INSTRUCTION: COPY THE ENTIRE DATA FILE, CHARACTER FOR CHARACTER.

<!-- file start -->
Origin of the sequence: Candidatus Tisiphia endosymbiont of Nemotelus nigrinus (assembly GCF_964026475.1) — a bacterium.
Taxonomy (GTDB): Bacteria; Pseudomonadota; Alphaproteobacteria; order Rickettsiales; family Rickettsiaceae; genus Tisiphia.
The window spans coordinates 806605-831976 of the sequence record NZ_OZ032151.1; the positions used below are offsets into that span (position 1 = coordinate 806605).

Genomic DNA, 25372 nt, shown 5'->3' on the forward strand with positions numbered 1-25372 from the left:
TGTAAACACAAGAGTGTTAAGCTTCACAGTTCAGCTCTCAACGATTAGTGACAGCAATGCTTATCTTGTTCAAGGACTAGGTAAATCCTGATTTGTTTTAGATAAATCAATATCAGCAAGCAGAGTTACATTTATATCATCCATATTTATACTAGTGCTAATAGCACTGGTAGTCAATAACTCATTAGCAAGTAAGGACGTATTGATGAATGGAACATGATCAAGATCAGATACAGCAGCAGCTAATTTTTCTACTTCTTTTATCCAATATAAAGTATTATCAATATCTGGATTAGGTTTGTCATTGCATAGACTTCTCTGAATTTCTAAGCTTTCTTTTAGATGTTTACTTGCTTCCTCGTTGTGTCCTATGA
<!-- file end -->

Origin of the sequence: Candidatus Tisiphia endosymbiont of Nemotelus nigrinus (assembly GCF_964026475.1) — a bacterium.
Taxonomy (GTDB): Bacteria; Pseudomonadota; Alphaproteobacteria; order Rickettsiales; family Rickettsiaceae; genus Tisiphia.
The window spans coordinates 806605-831976 of the sequence record NZ_OZ032151.1; the positions used below are offsets into that span (position 1 = coordinate 806605).

Genomic DNA, 25372 nt, shown 5'->3' on the forward strand with positions numbered 1-25372 from the left:
TGTAAACACAAGAGTGTTAAGCTTCACAGTTCAGCTCTCAACGATTAGTGACAGCAATGCTTATCTTGTTCAAGGACTAGGTAAATCCTGATTTGTTTTAGATAAATCAATATCAGCAAGCAGAGTTACATTTATATCATCCATATTTATACTAGTGCTAATAGCACTGGTAGTCAATAACTCATTAGCAAGTAAGGACGTATTGATGAATGGAACATGATCAAGATCAGATACAGCAGCAGCTAATTTTTCTACTTCTTTTATCCAATATAAAGTATTATCAATATCTGGATTAGGTTTGTCATTGCATAGACTTCTCTGAATTTCTAAGCTTTCTTTTAGATGTTTACTTGCTTCCTCGTTGTGTCCTATGA